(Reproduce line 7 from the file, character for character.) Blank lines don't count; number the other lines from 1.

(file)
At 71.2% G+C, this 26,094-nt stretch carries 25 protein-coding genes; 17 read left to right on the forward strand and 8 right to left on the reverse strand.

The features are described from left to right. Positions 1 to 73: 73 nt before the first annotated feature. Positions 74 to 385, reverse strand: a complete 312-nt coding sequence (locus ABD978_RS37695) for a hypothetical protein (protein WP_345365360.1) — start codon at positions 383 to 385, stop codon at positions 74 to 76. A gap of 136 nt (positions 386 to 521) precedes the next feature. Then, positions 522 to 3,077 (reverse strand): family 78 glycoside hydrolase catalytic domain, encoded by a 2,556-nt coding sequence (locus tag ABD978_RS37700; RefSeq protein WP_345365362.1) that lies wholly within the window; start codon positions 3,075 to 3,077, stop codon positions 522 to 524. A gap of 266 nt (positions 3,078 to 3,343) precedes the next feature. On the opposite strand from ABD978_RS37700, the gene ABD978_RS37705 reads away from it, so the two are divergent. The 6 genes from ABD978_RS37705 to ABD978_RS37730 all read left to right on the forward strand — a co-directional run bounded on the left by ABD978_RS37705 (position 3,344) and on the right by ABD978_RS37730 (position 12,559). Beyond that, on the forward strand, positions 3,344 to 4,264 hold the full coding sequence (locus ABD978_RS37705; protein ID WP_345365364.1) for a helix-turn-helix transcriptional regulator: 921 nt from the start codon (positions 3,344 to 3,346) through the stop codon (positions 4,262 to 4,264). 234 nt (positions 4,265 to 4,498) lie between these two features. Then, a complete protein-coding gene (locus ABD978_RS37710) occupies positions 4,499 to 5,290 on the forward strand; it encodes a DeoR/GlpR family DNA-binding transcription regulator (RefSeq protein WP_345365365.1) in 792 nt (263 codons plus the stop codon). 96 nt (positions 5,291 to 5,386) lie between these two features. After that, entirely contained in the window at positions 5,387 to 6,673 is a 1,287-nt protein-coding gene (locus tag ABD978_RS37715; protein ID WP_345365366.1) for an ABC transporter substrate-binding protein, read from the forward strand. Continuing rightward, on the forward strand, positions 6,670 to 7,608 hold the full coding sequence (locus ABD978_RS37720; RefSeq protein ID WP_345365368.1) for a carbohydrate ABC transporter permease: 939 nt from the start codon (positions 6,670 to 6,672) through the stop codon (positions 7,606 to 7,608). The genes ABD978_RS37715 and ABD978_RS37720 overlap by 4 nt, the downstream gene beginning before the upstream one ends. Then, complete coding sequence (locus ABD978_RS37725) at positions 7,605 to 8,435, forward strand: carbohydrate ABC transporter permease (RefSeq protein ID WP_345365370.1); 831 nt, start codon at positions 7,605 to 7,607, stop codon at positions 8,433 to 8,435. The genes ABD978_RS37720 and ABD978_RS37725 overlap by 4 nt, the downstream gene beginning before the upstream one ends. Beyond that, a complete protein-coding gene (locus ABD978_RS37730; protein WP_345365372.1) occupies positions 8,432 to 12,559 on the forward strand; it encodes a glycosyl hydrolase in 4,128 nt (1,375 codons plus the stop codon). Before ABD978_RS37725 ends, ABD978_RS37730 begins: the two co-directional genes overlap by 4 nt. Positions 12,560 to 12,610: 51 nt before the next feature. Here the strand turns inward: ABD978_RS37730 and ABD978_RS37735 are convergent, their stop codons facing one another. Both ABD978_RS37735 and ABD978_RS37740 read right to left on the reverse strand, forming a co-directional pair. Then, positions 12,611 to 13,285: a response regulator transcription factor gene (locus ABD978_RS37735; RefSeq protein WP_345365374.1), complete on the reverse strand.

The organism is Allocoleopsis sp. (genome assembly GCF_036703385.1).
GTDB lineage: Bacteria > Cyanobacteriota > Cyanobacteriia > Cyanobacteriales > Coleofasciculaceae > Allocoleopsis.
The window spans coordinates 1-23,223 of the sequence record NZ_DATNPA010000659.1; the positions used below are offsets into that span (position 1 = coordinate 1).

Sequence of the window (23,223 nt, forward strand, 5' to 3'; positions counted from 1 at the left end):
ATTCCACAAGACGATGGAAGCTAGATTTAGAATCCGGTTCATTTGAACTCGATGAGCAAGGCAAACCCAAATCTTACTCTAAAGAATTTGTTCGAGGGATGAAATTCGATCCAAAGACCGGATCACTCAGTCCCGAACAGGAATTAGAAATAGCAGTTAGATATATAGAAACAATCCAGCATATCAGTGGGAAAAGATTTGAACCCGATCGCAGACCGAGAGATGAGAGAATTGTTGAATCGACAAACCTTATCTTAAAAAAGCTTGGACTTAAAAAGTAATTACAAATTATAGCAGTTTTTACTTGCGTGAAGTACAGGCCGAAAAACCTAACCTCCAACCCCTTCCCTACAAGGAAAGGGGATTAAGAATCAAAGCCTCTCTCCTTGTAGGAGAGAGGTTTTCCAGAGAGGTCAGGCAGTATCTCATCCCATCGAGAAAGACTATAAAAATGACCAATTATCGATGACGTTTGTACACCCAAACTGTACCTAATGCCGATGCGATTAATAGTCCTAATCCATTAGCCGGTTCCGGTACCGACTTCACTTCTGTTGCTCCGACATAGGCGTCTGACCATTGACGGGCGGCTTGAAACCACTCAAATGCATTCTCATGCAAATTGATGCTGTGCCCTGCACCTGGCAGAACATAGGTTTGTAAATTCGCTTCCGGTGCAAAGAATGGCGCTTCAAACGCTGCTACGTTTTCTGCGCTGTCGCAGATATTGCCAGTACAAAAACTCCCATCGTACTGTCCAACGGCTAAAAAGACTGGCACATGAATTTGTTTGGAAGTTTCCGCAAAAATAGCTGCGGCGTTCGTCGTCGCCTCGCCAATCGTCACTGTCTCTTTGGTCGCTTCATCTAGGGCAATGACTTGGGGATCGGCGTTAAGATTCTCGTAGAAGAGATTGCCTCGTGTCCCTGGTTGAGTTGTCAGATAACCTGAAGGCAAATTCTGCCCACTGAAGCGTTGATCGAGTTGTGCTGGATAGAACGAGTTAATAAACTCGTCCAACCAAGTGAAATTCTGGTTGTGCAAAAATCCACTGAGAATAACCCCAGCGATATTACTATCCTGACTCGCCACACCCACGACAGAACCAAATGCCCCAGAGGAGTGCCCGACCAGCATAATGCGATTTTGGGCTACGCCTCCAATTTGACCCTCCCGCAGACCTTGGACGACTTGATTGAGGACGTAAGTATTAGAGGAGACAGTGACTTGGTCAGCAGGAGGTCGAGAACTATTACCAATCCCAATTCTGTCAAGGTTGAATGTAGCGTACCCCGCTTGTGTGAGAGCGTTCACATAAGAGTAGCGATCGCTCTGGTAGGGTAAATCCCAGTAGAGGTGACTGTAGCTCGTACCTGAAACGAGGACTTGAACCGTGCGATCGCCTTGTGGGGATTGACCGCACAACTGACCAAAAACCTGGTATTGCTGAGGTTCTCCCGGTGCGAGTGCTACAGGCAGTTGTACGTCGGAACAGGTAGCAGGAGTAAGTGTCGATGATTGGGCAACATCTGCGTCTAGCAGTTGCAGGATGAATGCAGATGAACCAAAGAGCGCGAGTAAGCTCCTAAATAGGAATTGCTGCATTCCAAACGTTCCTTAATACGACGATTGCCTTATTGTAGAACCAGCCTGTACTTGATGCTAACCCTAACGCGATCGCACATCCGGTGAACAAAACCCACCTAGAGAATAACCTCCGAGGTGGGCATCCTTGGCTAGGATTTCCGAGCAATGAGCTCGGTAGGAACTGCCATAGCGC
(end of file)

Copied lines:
ATTCCACAAGACGATGGAAGCTAGATTTAGAATCCGGTTCATTTGAACTCGATGAGCAAGGCAAACCCAAATCTTACTCTAAAGAATTTGTTCGAGGGATGAAATTCGATCCAAAGACCGGATCACTCAGTCCCGAACAGGAATTAGAAATAGCAGTTAGATATATAGAAACAATCCAGCATATCAGTGGGAAAAGATTTGAACCCGATCGCAGACCGAGAGATGAGAGAATTGTTGAATCGACAAACCTTATCTTAAAAAAGCTTGGACTTAAAAAGTAATTACAAATTATAGCAGTTTTTACTTGCGTGAAGTACAGGCCGAAAAACCTAACCTCCAACCCCTTCCCTACAAGGAAAGGGGATTAAGAATCAAAGCCTCTCTCCTTGTAGGAGAGAGGTTTTCCAGAGAGGTCAGGCAGTATCTCATCCCATCGAGAAAGACTATAAAAATGACCAATTATCGATGACGTTTGTACACCCAAACTGTACCTAATGCCGATGCGATTAATAGTCCTAATCCATTAGCCGGTTCCGGTACCGACTTCACTTCTGTTGCTCCGACATAGGCGTCTGACCATTGACGGGCGGCTTGAAACCACTCAAATGCATTCTCATGCAAATTGATGCTGTGCCCTGCACCTGGCAGAACATAGGTTTGTAAATTCGCTTCCGGTGCAAAGAATGGCGCTTCAAACGCTGCTACGTTTTCTGCGCTGTCGCAGATATTGCCAGTACAAAAACTCCCATCGTACTGTCCAACGGCTAAAAAGACTGGCACATGAATTTGTTTGGAAGTTTCCGCAAAAATAGCTGCGGCGTTCGTCGTCGCCTCGCCAATCGTCACTGTCTCTTTGGTCGCTTCATCTAGGGCAATGACTTGGGGATCGGCGTTAAGATTCTCGTAGAAGAGATTGCCTCGTGTCCCTGGTTGAGTTGTCAGATAACCTGAAGGCAAATTCTGCCCACTGAAGCGTTGATCGAGTTGTGCTGGATAGAACGAGTTAATAAACTCGTCCAACCAAGTGAAATTCTGGTTGTGCAAAAATCCACTGAGAATAACCCCAGCGATATTACTATCCTGACTCGCCACACCCACGACAGAACCAAATGCCCCAGAGGAGTGCCCGACCAGCATAATGCGATTTTGGGCTACGCCTCCAATTTGACCCTCCCGCAGACCTTGGACGACTTGATTGAGGACGTAAGTATTAGAGGAGACAGTGACTTGGTCAGCAGGAGGTCGAGAACTATTACCAATCCCAATTCTGTCAAGGTTGAATGTAGCGTACCCCGCTTGTGTGAGAGCGTTCACATAAGAGTAGCGATCGCTCTGGTAGGGTAAATCCCAGTAGAGGTGACTGTAGCTCGTACCTGAAACGAGGACTTGAACCGTGCGATCGCCTTGTGGGGATTGACCGCACAACTGACCAAAAACCTGGTATTGCTGAGGTTCTCCCGGTGCGAGTGCTACAGGCAGTTGTACGTCGGAACAGGTAGCAGGAGTAAGTGTCGATGATTGGGCAACATCTGCGTCTAGCAGTTGCAGGATGAATGCAGATGAACCAAAGAGCGCGAGTAAGCTCCTAAATAGGAATTGCTGCATTCCAAACGTTCCTTAATACGACGATTGCCTTATTGTAGAACCAGCCTGTACTTGATGCTAACCCTAACGCGATCGCACATCCGGTGAACAAAACCCACCTAGAGAATAACCTCCGAGGTGGGCATCCTTGGCTAGGATTTCCGAGCAATGAGCTCGGTAGGAACTGCCATAGCGC